Some of my biggest problems as well come from my belief/interpretation of my childhood or what little I remember vs their’s. I understand where you are coming from.

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  5. Cate Reddell

    I was a mistake too. I was also an embarassment to my mother both in pregnancy and birth. There was never any hesitation in her telling me that. She would say the same thing today if I gave her half the chance. In spite of all the years of therapy I still struggle with her words. It’s not what mothers are ‘supposed’ to say, is it? Hmm. I think you’re right. The forgiveness will bring the healing. What it won’t do is cause us to forget and actually I need to remember so that I be careful what vulnerable situations I put myself in. Good on you, Cat for getting into this therapy. I hope through it you can find that path to healing. It will come.

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        1. Cat Post author

          Neither do I know where to begin with that one, Cate. However, after years battling the same thing, I am more inclined to think that perhaps “forgiveness” isn’t appropriate in some cases. I struggle with it and feel that the act of letting go is more about validating the memories/subsequent feelings and maybe even about forgiving ourselves

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  6. brokenbutbeingrepaired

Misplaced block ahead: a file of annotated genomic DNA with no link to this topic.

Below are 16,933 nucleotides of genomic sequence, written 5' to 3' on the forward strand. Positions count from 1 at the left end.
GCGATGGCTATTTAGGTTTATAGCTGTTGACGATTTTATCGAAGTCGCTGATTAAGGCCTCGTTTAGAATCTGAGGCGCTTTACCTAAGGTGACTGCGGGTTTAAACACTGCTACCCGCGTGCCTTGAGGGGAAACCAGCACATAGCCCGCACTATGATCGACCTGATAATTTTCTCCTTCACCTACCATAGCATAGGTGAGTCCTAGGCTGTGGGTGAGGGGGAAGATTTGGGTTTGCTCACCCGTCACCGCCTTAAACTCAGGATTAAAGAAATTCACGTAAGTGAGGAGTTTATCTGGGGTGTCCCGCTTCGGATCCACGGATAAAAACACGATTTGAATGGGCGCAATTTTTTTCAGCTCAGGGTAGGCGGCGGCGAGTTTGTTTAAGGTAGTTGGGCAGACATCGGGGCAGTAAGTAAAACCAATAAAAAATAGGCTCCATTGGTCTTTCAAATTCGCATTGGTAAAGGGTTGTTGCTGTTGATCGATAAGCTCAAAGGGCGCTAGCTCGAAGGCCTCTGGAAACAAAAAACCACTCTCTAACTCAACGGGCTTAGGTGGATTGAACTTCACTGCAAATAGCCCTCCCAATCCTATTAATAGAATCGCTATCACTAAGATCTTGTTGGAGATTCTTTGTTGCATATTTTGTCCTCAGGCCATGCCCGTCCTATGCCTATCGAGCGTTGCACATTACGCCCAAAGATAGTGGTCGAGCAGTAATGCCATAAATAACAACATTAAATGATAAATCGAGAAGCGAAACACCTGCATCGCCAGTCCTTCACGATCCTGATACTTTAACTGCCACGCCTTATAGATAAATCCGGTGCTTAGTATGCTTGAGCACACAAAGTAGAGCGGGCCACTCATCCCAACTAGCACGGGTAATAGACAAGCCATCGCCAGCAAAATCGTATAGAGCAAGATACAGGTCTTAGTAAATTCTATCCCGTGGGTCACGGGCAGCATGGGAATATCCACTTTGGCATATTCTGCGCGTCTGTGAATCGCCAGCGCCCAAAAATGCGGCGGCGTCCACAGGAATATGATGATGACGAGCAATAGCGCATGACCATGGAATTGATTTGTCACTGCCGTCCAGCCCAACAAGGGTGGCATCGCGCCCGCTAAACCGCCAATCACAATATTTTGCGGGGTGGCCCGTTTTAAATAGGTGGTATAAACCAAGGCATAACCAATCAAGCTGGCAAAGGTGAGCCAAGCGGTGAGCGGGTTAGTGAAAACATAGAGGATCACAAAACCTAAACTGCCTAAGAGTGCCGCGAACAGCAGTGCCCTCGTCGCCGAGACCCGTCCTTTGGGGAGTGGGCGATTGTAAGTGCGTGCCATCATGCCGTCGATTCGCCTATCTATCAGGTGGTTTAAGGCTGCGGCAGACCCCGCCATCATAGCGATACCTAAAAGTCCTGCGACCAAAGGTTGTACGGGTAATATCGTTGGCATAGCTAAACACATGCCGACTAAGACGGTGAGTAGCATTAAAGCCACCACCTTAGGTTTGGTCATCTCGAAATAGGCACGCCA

Its so good to see you back around, Cat.

    Am so pleased that Paul seems to be helping you to validate some of how those early experiences impacted on your life.
    Am not sure I agree with “they”. I wont ever forgive the people who harmed us, but am finding that acceptance is a more realistic aim than forgiveness.

    Learning to feel how you feel, and to accept that you have a right…a need to”sit with” those feelings is something really important and it looks to me that you`re doing a great job.


    xxx
    * sends you a gazillion "welcome back" hugs *

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    1. Cat Post author

      Thank you for the welcoming words and hugs! I tend to agree that forgiveness isn’t always the way forward. Validation and acceptance can go a long way

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  7. mandy

    Cat, I’m so glad to see you embracing your therapy and that you have a therapist you truly connect with. I relate so much to what you’ve written. So many of us were unwanted, in the way. Your final sentence about needing to forgive to truly heal struck me, as I’ve always heard that, too. And recently, I spent some time, making that attempt. But as I’ve been studying about rape culture, I’m allowing myself to believe that forgiveness isn’t necessary, unless its something you truly want to do. For me, the guilty party should be asking for forgiveness. (But what do I know–I’m a work in progress!) I’m just so glad to see you back here!

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    1. Cat Post author

      Hey Mandy. Recently, I have looked long and hard at forgiveness and have also come to the conclusion that it isn’t entirely necessary for healing. Somehow “forgiving” feels like it continues to give the “abuser” too much power over how we process the pain. It also feels like excusing their behaviour. Lovely thought provoking comment. Thanks, Mandy

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      1. mandy